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“Most of us have grown up hearing ghost stories and tales, something which the UK, brimming with history, has an abundance of. Inspired by the release of Ghostbusters, we’ve discovered a lot of these tales star a female protagonist,” said Shane Forster, Voucherbox UK Country Manager.

 The great thing for budding Ghostbusters is that all these places are easily accessible to visit. If you fancy yourself as a Ghostbuster, you can seek out these female spirits and tick off this extensive list, at your own risk.

 Spine-Chilling South East

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 Amongst the tranquil South East scenery lurks a number of terrifying tales. The Screaming Lady of Hampton Court Palace, more familiarly known as Catherine Howard, really brings history to life with her piercing screams regaled in the gallery. While no less than four female ghosts will keep you on your toes in Pluckley village in Kent, leaving no place to hide for those who scare easily.

 Visit Hampton Court Palace, Richmond, Surrey £21/£19.80 (on the gate/online purchase)

 Creepy Capital

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 Venturing towards the cackling capital will not leave budding ghostbusters disappointed. The Tower of London is a good place to start, where you may meet the headless spirit of Anne Boleyn, or the notorious Arabella Stuart in the Queen’s House. Plus you’ll get more than a Thames view when you get in the lift at The Savoy, London, which is manned by the spirit of a little girl.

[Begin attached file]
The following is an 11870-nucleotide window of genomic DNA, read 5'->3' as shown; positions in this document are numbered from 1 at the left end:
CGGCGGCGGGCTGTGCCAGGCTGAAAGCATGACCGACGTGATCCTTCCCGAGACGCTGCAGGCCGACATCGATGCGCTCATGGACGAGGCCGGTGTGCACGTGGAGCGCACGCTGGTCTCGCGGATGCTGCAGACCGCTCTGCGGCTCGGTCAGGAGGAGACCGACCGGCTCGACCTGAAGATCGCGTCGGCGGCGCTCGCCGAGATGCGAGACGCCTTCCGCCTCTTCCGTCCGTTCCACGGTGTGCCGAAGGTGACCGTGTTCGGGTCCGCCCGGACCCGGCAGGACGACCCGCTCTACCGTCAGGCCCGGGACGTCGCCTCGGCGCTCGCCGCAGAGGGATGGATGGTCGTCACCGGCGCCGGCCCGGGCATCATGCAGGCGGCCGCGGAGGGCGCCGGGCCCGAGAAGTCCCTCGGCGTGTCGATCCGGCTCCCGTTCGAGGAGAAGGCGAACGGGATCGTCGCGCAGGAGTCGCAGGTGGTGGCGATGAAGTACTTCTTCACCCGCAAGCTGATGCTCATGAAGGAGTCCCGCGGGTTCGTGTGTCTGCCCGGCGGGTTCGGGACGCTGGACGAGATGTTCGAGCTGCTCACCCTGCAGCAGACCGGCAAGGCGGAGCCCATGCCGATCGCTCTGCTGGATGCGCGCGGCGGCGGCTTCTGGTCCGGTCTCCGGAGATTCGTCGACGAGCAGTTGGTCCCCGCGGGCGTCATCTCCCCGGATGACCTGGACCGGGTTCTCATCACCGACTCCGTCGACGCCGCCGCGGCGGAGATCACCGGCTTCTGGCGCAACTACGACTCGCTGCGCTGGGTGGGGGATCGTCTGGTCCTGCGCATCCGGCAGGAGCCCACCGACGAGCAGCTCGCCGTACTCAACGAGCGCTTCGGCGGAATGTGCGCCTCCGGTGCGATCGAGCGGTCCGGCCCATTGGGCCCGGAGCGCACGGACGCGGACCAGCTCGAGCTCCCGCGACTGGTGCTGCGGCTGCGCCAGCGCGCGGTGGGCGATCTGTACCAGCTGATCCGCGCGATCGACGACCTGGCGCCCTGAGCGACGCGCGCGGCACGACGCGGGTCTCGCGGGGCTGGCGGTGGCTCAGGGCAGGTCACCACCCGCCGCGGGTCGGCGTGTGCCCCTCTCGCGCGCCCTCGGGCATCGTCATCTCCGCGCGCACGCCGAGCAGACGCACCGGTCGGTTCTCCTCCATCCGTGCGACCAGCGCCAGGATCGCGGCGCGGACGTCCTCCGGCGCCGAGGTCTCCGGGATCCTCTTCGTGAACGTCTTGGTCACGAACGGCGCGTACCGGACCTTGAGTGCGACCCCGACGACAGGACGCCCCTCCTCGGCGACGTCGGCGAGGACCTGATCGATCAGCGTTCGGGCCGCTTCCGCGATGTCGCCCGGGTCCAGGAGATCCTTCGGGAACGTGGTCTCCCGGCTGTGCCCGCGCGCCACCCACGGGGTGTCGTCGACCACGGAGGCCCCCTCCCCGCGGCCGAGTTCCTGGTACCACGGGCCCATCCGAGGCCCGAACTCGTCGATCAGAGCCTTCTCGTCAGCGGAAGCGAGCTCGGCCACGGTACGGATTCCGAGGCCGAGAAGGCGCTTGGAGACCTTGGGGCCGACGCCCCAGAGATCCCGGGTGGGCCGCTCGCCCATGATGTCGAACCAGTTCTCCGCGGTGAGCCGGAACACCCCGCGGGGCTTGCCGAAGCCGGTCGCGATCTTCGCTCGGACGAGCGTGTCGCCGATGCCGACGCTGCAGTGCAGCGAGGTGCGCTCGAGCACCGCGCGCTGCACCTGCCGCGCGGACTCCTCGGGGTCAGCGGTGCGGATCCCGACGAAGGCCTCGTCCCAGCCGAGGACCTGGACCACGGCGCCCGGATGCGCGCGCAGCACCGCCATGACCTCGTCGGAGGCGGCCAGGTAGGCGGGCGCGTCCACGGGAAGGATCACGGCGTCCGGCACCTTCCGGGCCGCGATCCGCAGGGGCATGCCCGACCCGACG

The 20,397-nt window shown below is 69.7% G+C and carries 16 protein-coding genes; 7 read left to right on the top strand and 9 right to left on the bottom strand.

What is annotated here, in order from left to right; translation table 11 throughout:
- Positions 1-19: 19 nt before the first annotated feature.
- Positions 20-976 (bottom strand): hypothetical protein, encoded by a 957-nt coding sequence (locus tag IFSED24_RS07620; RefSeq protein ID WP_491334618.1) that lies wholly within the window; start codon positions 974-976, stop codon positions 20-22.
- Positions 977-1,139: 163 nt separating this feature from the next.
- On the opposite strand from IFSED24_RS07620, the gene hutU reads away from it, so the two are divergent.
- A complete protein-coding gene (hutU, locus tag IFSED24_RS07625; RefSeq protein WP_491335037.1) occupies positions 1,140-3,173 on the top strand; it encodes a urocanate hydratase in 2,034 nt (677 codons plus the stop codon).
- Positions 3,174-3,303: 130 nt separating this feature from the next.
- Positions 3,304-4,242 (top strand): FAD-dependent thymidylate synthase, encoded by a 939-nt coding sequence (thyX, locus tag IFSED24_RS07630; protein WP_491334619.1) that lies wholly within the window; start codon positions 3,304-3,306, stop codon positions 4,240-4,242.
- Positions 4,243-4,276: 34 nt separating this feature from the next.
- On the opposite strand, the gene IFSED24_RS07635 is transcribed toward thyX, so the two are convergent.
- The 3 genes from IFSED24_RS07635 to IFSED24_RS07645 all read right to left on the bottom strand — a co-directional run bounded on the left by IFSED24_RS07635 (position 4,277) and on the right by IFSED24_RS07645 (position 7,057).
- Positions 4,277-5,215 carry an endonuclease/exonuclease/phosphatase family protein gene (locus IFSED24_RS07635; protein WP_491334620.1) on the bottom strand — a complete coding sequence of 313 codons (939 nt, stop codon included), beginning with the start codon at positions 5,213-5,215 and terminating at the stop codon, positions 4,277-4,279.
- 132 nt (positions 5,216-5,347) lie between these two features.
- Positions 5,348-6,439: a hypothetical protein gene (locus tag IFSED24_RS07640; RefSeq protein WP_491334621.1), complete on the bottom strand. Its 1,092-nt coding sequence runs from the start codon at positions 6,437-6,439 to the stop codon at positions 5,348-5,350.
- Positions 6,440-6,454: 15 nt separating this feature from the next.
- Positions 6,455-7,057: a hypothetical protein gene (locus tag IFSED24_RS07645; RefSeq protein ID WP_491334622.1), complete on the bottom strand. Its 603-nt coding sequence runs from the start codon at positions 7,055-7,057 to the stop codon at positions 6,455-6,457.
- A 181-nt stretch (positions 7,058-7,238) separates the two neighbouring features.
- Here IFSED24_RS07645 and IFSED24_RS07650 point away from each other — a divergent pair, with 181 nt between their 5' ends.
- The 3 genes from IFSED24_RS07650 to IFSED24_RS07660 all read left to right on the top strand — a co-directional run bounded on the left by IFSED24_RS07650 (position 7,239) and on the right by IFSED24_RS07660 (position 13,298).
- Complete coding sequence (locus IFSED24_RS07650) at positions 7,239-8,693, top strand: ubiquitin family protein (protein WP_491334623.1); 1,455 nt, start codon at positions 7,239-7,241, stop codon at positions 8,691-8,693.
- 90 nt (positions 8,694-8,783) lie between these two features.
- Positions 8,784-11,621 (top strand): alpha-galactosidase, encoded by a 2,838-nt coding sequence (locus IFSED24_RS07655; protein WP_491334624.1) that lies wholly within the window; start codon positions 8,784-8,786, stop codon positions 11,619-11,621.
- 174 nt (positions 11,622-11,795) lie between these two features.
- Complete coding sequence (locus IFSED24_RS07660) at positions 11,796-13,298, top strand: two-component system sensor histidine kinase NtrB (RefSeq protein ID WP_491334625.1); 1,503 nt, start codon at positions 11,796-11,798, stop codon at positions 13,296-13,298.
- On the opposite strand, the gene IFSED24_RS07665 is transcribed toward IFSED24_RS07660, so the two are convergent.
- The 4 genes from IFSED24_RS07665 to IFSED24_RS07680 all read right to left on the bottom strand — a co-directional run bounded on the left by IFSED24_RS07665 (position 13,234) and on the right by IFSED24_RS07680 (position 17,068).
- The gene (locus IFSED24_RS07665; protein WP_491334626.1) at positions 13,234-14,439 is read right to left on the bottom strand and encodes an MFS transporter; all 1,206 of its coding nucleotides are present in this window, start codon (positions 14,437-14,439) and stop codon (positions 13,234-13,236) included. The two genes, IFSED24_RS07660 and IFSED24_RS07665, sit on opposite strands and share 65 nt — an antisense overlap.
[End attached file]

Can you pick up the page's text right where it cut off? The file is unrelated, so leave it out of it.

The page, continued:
Visit the Tower of London £23.£21.30 (on the gate/online purchase)

A night in the Savoy costs between £381-£671

 Nightmarish North West

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 The Adelphi Hotel in Liverpool seems to have the most mischievous resident spirits. One ghoul may be caught ruthlessly rooting through your belongings in the early hours, while another may spell-bindingly stroke your hair.

 A night in The Adelphi Hotel costs between £41 and £82

 Night Terror North East

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 Many of these legends will bring a tear to your eye, with several of these spirits meeting their end after being mistreated by loved ones. One of the saddest tales is that of Constance de Beverly, a nun at Whitby Abbey who, after falling in love, subsequently broke the sacred vows she made to her religious order. Bricked up alive in a dungeon as punishment, her ghost has been spotted in the stairwell cowering and begging for freedom.

 Visit Whitby Abbey, Yorkshire, for £7.90

 Spooky South-West

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 If you’re visiting Devon this summer, Berry Pomeroy Castle is certainly not for the faint hearted. The castle is inhabited by at least two tormented souls. The more notorious is that of Margaret Pomeroy, known since her death as the White Lady, whose sister imprisoned and starved her to death over jealousy of her beauty. The second is the Blue Lady, believed to be the daughter of one of the Norman castle lords. She was raped and impregnated by her father, and when she gave birth, strangled the baby. Her spirit lures visitors into different parts of the castle in order to get them lost from their group.